Enable Afghans to improve their quality of life by helping them build sustainable, legitimate livelihoods.
Decades of ongoing conflict, political instability, drought and economic chaos have left Afghanistan one of the world’s poorest and unstable nations. Eighty-five percent of the population relies on agriculture and natural resource-based livelihoods, leaving them vulnerable in a precarious economy.
- Agriculture & Food: Increasing farmers' production through training, infrastructure and links to local and global markets.
- Economic opportunity: Providing young people with vocational training and support to start small businesses.
- Environment: Addressing natural resource depletion by promoting solar energy and educating farmers and government officials about sustainable water management.
- Women & Gender: Helping women learn job skills and start small businesses.
- Children & Youth: Supporting healthy development by providing opportunities for peer engagement and social inclusion.
All stories about Afghanistan
Afghanistan: Rubina's Story of Friendship and Hope
Afghanistan: Aid Groups Raise Concerns on Use of Coalition Reconstruction Teams in Afghanistan
In Kabul, late November 2002, the U.S.-led Coalition Forces in Afghanistan first presented to the international humanitarian community their new concept for deploying "Joint Regional Teams," now relabeled Provincial Reconstruction Teams, or PRTs.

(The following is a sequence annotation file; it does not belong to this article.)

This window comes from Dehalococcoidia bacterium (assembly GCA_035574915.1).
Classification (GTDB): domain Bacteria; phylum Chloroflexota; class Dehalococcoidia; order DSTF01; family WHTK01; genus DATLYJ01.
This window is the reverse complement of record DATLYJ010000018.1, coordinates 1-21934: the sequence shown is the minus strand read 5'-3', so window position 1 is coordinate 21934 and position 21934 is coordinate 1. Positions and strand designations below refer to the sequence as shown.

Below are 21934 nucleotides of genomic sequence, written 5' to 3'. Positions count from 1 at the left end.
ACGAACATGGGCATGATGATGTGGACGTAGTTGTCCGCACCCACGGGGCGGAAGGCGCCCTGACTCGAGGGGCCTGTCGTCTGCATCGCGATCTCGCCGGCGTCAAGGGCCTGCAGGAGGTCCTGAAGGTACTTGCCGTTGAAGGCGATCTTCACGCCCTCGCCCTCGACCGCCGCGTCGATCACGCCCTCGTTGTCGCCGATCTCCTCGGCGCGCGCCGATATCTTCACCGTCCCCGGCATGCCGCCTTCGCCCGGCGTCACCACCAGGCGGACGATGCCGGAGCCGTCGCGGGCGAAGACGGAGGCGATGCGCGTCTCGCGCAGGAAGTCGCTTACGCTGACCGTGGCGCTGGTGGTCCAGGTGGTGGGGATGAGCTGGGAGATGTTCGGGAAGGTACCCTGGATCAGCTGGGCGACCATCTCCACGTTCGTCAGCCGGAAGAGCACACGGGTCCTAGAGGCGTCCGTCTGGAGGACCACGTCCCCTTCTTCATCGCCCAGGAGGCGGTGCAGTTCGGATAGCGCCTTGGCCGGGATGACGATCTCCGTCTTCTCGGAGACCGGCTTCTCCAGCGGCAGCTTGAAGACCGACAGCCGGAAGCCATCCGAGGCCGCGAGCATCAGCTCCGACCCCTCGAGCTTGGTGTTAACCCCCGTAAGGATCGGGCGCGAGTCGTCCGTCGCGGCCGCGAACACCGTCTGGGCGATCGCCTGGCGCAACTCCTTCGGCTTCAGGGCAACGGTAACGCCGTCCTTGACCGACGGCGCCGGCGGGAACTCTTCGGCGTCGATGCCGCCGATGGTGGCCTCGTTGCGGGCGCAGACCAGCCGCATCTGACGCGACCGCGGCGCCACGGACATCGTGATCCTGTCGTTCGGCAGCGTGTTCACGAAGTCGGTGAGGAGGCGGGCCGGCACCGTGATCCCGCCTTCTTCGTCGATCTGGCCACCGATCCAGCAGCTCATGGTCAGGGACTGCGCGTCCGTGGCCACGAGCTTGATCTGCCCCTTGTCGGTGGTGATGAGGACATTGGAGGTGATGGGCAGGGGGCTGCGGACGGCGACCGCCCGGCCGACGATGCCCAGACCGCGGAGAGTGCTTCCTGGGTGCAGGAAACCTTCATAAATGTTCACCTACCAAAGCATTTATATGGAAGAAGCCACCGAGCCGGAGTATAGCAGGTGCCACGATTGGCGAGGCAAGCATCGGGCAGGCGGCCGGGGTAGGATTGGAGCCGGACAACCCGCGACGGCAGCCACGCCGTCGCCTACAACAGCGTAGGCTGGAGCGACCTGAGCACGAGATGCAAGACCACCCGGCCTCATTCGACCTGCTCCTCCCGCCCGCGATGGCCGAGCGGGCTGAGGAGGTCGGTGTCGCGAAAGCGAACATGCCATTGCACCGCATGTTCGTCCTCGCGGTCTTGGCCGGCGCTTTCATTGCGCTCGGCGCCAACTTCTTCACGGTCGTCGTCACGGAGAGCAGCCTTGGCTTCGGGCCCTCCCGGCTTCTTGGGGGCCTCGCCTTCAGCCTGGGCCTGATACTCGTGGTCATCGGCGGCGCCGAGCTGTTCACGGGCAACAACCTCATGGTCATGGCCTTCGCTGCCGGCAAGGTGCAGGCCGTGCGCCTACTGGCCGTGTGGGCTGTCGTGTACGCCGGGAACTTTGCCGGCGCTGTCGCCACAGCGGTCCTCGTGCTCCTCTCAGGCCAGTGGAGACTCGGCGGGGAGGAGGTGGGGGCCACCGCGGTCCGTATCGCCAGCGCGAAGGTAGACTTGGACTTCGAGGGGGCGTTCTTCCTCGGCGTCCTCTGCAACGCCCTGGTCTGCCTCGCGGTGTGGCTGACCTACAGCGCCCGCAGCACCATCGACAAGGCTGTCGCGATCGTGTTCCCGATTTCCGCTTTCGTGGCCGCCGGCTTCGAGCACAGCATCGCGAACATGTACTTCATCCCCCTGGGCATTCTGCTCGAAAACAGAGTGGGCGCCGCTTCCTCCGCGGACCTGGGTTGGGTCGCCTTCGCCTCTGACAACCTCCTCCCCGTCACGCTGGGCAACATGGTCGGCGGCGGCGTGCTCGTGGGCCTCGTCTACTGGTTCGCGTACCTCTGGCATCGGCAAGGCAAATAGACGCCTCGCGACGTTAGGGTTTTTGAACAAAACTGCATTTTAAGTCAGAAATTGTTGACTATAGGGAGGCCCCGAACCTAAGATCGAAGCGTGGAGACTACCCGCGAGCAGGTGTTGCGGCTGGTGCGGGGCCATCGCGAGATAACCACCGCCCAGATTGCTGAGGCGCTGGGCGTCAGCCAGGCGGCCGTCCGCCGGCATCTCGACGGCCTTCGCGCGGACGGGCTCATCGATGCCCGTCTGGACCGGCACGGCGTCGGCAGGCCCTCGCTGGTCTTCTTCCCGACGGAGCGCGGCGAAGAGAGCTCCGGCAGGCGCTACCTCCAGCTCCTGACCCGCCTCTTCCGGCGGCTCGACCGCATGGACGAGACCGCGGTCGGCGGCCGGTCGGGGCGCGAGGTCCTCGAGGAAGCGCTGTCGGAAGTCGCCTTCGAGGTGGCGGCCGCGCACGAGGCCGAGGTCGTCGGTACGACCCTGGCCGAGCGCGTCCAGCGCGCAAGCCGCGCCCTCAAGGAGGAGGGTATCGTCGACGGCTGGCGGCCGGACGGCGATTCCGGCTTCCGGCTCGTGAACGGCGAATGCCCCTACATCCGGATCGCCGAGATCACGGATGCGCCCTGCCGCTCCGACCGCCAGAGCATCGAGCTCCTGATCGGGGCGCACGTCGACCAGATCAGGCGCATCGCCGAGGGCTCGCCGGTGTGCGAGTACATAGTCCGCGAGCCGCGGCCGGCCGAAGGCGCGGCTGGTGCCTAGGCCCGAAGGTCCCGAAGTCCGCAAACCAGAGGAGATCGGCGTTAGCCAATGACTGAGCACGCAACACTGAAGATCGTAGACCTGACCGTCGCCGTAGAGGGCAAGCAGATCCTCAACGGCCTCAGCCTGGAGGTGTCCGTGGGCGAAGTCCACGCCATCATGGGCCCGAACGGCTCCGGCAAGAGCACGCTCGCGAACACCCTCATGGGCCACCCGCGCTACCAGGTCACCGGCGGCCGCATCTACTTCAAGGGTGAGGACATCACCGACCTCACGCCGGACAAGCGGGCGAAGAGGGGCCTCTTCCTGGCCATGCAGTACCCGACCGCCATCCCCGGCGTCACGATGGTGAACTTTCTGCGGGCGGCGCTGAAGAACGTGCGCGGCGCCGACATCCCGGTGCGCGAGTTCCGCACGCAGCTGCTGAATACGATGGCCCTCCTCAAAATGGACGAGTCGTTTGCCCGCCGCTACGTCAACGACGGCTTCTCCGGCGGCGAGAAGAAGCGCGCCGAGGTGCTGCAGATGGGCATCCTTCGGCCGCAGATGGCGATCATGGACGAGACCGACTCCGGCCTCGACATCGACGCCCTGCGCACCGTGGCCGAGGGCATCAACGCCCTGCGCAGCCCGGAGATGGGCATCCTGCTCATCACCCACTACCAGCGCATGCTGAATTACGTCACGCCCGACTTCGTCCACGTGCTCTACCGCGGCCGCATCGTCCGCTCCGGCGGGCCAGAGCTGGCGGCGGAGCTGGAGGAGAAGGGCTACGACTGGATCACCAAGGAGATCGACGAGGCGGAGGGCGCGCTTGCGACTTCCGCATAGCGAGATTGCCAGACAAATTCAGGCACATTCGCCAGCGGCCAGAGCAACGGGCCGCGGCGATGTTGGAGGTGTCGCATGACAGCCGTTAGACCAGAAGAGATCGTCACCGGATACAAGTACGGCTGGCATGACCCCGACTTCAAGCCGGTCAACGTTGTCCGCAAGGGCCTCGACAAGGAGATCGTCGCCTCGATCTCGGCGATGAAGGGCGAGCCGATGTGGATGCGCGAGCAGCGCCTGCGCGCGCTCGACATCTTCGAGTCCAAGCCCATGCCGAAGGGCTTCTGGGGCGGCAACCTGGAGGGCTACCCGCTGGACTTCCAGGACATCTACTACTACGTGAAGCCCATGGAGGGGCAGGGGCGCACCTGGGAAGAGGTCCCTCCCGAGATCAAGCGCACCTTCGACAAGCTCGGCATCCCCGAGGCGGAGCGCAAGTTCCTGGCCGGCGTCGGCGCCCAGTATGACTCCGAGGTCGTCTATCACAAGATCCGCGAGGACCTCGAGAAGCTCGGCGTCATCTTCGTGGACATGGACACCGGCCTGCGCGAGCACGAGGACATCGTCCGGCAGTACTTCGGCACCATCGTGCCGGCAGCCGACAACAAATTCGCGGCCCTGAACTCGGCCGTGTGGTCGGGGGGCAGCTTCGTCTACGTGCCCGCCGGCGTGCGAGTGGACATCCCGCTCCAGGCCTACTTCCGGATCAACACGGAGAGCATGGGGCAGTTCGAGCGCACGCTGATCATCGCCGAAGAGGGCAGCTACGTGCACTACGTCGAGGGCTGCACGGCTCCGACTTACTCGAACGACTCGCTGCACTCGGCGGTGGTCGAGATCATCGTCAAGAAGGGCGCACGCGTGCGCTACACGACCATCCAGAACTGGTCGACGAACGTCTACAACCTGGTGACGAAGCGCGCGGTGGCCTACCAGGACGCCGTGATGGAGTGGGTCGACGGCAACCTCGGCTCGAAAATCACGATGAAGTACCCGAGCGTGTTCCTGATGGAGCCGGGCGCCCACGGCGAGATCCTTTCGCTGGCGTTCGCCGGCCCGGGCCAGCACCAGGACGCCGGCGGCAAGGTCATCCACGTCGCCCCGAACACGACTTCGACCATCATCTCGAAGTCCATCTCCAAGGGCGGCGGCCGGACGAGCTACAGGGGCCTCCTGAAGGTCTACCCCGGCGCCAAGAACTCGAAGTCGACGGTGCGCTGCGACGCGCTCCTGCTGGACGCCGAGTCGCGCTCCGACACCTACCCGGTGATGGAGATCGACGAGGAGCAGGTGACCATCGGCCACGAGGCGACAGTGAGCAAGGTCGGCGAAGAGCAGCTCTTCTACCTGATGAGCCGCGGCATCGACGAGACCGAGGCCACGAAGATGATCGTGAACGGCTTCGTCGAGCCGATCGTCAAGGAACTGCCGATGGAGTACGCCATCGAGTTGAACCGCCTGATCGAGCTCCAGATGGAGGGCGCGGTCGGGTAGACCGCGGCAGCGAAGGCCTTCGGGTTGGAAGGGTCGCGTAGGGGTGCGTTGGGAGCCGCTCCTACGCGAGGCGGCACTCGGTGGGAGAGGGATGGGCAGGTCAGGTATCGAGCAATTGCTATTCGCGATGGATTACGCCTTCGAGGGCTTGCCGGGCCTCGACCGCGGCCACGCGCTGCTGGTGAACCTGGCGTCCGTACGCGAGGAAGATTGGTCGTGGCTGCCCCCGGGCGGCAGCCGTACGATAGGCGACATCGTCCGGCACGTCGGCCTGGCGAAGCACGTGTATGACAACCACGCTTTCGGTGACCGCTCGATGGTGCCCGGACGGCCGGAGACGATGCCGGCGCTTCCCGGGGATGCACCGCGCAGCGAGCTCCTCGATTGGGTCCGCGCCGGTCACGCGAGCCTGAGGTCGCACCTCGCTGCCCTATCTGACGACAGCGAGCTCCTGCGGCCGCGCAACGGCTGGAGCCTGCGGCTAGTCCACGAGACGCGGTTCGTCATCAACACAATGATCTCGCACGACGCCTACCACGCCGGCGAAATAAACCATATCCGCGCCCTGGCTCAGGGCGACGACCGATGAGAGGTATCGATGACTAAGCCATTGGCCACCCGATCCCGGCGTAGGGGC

Afghanistan: Civil Society in Afghanistan: A Framework for Long-term Impact
Afghanistan: A Difficult Balance: Building Local Capacity in Southern Afghanistan
Afghanistan: New Beginnings in Northern Afghanistan
"I want to spend a little and do big things," says Dr. Mohammad Nasser Foushanji, Mercy Corps' Finance Manager and Liaison Officer for Local Government in northern Afghanistan. Not a surprising statement coming from a man who has already done many very big things in his life.
Afghanistan: Paving the Way to Peace and Prosperity in Afghanistan
Afghanistan: Signs of Hope in Afghanistan
Afghanistan: Kabul: A City on the Move
Going about her daily business in the Afghanistan capital, Kabul, Anita Anastacio sees a city that is far different than the one she first encountered five years ago.
Afghanistan: Fighting Refugee Drug Abuse in Pakistan
Afghanistan: Building Institutions to Create Better Societies